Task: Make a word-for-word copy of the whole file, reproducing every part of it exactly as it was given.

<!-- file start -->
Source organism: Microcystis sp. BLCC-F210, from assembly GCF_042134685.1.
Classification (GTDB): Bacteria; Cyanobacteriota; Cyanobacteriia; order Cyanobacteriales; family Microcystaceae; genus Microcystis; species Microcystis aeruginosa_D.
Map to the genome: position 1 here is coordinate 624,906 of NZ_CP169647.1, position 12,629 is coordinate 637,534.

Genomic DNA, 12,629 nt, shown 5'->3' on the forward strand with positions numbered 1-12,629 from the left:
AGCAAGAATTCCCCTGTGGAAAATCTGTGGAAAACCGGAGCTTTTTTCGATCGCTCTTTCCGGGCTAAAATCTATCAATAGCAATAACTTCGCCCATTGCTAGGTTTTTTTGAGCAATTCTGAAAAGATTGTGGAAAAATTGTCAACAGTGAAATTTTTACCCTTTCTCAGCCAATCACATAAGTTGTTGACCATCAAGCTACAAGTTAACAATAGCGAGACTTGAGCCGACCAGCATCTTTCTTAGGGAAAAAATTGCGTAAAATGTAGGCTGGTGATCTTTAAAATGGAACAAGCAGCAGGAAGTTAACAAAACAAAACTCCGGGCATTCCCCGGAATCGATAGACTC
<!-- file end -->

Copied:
Source organism: Microcystis sp. BLCC-F210, from assembly GCF_042134685.1.
Classification (GTDB): Bacteria; Cyanobacteriota; Cyanobacteriia; order Cyanobacteriales; family Microcystaceae; genus Microcystis; species Microcystis aeruginosa_D.
Map to the genome: position 1 here is coordinate 624,906 of NZ_CP169647.1, position 12,629 is coordinate 637,534.

Genomic DNA, 12,629 nt, shown 5'->3' on the forward strand with positions numbered 1-12,629 from the left:
AGCAAGAATTCCCCTGTGGAAAATCTGTGGAAAACCGGAGCTTTTTTCGATCGCTCTTTCCGGGCTAAAATCTATCAATAGCAATAACTTCGCCCATTGCTAGGTTTTTTTGAGCAATTCTGAAAAGATTGTGGAAAAATTGTCAACAGTGAAATTTTTACCCTTTCTCAGCCAATCACATAAGTTGTTGACCATCAAGCTACAAGTTAACAATAGCGAGACTTGAGCCGACCAGCATCTTTCTTAGGGAAAAAATTGCGTAAAATGTAGGCTGGTGATCTTTAAAATGGAACAAGCAGCAGGAAGTTAACAAAACAAAACTCCGGGCATTCCCCGGAATCGATAGACTC